British Airways and tea group Twinings have teamed up to promise a “transformation” of tea drinking in the air after research showed that its taste can be reduced by 30pc when travellers are at cruising altitude.
“British Airways has decided to lead a campaign to improve tea in the air,” Kate Thornton, its head of product and service, said. British Airways serves 35m cups of tea each year.
The airline, which merged with Spanish flag carrier Iberia in 2010 to form International Consolidated Airlines Group (IAG), is investing £5bn in new products, aircraft and technology, as it loses ground to budget carriers. Iberia is also struggling because of the subdued economic backdrop, losing more than £1m a day.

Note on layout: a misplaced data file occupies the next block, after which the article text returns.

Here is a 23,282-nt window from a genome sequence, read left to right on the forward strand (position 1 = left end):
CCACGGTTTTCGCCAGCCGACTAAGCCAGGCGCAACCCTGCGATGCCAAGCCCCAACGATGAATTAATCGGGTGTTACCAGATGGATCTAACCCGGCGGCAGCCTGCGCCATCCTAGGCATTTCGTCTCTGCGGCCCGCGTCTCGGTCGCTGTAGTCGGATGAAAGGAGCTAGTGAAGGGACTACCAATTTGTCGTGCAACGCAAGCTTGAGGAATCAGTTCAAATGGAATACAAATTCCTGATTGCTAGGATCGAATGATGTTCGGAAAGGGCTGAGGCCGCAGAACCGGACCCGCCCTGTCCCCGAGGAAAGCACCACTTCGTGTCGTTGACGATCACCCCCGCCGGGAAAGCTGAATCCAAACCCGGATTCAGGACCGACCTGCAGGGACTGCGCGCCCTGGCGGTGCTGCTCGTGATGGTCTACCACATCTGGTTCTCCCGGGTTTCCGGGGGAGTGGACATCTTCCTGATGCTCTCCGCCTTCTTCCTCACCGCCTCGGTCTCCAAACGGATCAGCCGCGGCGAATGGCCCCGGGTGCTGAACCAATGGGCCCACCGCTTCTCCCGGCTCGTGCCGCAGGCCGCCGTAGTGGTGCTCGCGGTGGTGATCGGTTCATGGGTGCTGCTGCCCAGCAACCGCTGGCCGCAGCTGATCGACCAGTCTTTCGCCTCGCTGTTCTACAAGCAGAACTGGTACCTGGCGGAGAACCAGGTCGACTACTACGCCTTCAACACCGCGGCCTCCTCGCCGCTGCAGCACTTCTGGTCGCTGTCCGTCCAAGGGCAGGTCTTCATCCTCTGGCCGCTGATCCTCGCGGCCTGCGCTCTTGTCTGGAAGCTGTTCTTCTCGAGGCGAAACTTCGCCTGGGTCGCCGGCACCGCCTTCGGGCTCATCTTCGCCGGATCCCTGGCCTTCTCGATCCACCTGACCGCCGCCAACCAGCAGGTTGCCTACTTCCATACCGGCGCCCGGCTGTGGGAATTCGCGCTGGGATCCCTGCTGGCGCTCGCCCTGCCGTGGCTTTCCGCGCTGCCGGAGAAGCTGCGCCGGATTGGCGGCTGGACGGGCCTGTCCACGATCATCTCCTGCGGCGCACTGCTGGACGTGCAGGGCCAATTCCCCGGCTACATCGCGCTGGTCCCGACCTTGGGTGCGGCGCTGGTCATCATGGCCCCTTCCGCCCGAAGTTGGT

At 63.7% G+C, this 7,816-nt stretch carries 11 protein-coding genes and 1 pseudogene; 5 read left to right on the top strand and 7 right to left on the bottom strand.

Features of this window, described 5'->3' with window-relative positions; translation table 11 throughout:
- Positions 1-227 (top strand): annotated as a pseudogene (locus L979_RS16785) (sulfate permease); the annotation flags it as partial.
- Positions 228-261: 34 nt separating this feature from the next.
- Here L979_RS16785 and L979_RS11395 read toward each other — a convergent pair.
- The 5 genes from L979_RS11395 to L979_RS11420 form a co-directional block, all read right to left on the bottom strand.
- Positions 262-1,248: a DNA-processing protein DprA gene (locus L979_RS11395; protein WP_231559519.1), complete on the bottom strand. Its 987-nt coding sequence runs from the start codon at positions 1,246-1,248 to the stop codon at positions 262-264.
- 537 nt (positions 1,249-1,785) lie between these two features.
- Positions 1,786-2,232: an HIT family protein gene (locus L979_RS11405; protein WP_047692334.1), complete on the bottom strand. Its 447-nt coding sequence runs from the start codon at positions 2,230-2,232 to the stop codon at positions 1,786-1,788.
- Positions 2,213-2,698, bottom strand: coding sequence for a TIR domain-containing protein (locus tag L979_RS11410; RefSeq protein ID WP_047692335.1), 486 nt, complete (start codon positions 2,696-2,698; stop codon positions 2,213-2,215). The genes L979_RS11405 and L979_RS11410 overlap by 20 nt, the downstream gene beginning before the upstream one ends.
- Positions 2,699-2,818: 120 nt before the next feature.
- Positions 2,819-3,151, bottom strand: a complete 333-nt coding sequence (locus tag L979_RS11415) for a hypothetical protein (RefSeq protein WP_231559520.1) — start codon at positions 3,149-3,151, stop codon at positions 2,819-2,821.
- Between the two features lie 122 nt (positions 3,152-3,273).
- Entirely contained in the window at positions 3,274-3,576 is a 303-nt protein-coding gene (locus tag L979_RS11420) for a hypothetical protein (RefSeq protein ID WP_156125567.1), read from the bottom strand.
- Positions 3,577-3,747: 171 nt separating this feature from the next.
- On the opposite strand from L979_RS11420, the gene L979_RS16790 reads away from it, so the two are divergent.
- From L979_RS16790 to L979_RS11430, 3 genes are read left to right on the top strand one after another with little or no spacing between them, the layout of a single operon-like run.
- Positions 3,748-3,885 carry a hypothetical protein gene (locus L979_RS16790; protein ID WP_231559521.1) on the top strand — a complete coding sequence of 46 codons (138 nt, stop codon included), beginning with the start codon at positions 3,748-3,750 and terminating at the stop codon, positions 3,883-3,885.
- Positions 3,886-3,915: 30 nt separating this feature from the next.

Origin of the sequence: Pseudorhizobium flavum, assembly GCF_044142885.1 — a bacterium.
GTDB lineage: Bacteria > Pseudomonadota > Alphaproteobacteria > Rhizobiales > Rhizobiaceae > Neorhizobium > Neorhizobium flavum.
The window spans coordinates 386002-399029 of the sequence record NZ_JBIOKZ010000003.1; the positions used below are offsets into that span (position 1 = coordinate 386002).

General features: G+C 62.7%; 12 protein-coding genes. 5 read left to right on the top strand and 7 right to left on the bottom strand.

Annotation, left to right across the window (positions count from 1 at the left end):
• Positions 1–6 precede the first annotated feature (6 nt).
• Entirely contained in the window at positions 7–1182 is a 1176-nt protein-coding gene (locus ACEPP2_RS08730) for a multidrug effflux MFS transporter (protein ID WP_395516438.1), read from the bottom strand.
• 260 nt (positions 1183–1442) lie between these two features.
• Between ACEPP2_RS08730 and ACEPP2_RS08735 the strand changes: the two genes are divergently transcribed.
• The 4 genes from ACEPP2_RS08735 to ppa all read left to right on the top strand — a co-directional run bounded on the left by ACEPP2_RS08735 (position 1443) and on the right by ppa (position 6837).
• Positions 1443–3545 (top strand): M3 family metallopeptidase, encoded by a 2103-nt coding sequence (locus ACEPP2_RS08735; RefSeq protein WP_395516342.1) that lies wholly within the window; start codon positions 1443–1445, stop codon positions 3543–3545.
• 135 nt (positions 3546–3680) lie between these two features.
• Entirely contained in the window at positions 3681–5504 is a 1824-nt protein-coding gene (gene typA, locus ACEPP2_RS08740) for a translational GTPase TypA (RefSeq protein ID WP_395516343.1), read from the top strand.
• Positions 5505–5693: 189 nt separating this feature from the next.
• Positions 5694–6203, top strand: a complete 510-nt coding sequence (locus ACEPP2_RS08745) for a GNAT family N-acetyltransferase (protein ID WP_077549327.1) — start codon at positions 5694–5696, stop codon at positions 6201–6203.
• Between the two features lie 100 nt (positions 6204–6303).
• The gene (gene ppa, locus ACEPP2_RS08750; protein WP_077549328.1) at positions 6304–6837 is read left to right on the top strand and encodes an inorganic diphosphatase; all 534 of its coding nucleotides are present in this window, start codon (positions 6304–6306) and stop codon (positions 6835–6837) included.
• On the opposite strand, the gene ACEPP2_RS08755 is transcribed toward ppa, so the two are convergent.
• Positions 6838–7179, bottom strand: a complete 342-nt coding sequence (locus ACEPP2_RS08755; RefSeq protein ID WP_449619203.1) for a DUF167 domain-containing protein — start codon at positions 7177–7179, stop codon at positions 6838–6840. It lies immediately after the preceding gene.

The new tea is a blend of Assam, Kenyan and high grown Ceylon tea, which Twinings describes as “a classic combination giving body, strength, flavour and colour.”
“Water onboard an aircraft boils at around 89 degrees centigrade, not the ideal 100 degrees for making black tea,” Mike Wright, Twinings senior buyer, said. “The reduced air pressure and humidity affect the functioning of the tastebuds, making things taste different.”